Understanding Rabbit Stress Signals
Is YOUR pet rabbit happy? Mammals may be stressed by their hutch-mates and a lack of exercise, study claims
- Study by the University of Bristol shows rabbits needs are not always met
- Researchers surveyed 1,254 pet rabbit owners in England
- Found pets have irregular access to exercise at the wrong time of day
- While 60 per cent lived on their own, limiting their opportunity to be sociable, a quarter put up with unsuitable, feisty hutch-mates
- Just over 12 per cent had dental or eye problems, seen in previous studies
- Just under 60 per cent of rabbits were thought to be fearful of loud noises
They’re one of the most popular pets and are kept in captivity throughout the world, yet little is known about the quality of rabbits’ lives.
Now, a new study has revealed that some pet rabbits suffer the side effects of living alone as well as health issues including dental problems and poor fitness levels.
The findings show that the needs of rabbits are not always met and will be used by animal welfare charity, the RSPCA, to ensure owners know how best to look after their pets.
a new study has revealed that some pet rabbits suffer from living alone, health issues such as dental problems and no access to exercising areas.
Scientists from the University of Bristol’s School of Veterinary Sciences took note of how rabbits are housed and cared for by collecting questionnaires from a cross-section of 1,254 pet rabbit owners in the South West, North West and East of England.
The researchers found that while most of the creatures had access to extra areas for exercise, access was often irregular.
For example, many owners didn’t let their pets run around when they are naturally at their most active – in the early morning and evening.
The researchers found that while most of the creatures had access to extra areas for exercise (stock image, left) access was often irregular. As in previous studies, dental problems were commonly reported in 12 per cent of rabbits. Rabbits teeth (pictured right) grow 3 millimetres every week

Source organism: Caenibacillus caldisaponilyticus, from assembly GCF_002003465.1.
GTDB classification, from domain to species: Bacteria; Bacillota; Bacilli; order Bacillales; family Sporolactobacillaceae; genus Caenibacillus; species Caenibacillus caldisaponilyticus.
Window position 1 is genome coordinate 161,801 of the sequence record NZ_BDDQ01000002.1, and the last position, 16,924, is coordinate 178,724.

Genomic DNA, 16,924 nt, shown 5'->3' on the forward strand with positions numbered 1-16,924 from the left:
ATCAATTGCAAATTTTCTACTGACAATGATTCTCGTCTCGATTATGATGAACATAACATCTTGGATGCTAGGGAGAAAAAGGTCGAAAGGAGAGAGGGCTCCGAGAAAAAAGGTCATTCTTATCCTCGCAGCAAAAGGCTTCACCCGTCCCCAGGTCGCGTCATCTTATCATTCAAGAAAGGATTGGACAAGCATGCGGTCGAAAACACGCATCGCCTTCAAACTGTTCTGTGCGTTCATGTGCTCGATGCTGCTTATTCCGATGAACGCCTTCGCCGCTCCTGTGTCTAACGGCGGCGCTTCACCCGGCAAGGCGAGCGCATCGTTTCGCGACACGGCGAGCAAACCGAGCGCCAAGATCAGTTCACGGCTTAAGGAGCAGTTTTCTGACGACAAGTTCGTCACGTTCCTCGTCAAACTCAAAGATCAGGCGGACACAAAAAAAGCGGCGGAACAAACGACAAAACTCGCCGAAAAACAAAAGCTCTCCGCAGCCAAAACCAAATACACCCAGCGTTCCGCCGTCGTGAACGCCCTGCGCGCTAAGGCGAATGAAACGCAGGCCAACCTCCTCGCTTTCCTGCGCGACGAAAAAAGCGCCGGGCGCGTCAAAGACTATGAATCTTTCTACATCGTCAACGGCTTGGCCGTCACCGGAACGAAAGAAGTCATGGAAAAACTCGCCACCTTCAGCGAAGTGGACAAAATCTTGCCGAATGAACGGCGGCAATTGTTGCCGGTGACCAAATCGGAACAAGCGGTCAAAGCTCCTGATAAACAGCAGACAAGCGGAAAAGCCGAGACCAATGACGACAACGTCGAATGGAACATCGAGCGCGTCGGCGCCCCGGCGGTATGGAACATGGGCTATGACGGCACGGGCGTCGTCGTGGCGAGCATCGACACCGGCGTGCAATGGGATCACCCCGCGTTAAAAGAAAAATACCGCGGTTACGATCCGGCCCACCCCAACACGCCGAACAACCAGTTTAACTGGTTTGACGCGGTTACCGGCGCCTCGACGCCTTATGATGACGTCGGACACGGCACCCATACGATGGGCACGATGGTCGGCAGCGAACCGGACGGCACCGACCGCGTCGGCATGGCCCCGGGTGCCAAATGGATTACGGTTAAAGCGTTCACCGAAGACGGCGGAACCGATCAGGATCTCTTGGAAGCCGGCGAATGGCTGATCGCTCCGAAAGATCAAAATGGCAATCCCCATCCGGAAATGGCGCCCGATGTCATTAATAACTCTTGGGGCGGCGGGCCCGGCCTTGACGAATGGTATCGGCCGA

Rabbits are the third most popular pet in the UK, with 1.7 million kept as pets.
They are highly sociable and need toys to play with, a suitable companion or human attention. They are inquisitive and need to interact and play with other friendly animals or people.
Rabbits need access to safe hiding places so they can hide from anything that scares them, such as the smell of predators, like foxes.
They are intelligent and can be taught to respond to commands using positive reward-based training.
Rabbits are active animals and need to exercise daily – ideally in the morning and evening when they are at their most active.
They eat droppings called caecotrophs to allow food to be re-ingested, but also need hay for their emotional wellbeing as well as dental and digestive health, theRSPCA says.
Rabbits mark their territory with chin secretions, urine and droppings to communicate and also like to dig.
The charity says that owners should look out for behaviour changes and signs of stress or fear.
Pets that are frightened or in pain may become aggressive or timid and spend time hiding.
Chewing cage bars, over-grooming, altered feeding and toilet habits, sitting hunched up, circling or a reluctance to move, are all signs of unhappiness in rabbits.
Around 60 per cent of the 1,254 rabbits lived on their own, limiting their opportunity to be sociable, while a quarter lived with unsuitable companions, leading to fights or the animals ignoring each other.
The study, published in BMC Research Notes suggests a small amount of this behaviour may be natural, but that regular and intense fighting can suggest the companions are unsuited and behavioural advice should be sought.
As in previous studies, dental problems were commonly reported in 12 per cent of rabbits, as were eye problems, (13 per cent) digestive problems, (12 per cent) and parasites (11 per cent).
Just under 60 per cent of rabbits were thought to be fearful of loud noises and a similar percentage panicked when handled by their owners.
The researchers say that further studies are needed to explore the accuracy of the owners’ reports, in case problems have been under-reported.
‘Many pet rabbits were found to be in good health, had compatible companions and were provided with enriched living areas,’ said Dr Nicola Rooney, Research Fellow in Farm Animal Science at the university.
‘However, we also found numerous unrecognised welfare issues that affect large numbers of pet rabbits.
‘These included living alone or in incompatible groups, numerous health issues, lack of regular access to exercise areas, showing fear of loud noises and behaving anxiously when handled by their owners.
‘Our findings highlight the ways in which the needs of pet rabbits are often not being met and this information will be used to help target education to best improve the welfare of pet rabbits.’
Dr Jane Tyson,
Rabbit Behaviour and Welfare Expert at the RSPCA, said that the findings of this study will be ‘crucial’ in identifying advice and information for owners on how best to care for their rabbits.
Around 60 per cent of the 1,254 rabbits surveyed lived on their own, limiting their opportunity to be sociable, while a quarter lived with unsuitable companions, leading to fights or the animals ignoring each other.
Read more: http://www.dailymail.co.uk/sciencetech/article-2939589/Is-pet-rabbit-happy-Mammals-stressed-hutch-mates-lack-exercise-study-claims.html#ixzz3WT6upD6j Follow us: @MailOnline on Twitter | DailyMail on Facebook This article reprinted from: DailyMail Images from: Public Domain Image
September 18, 2019
August 22, 2019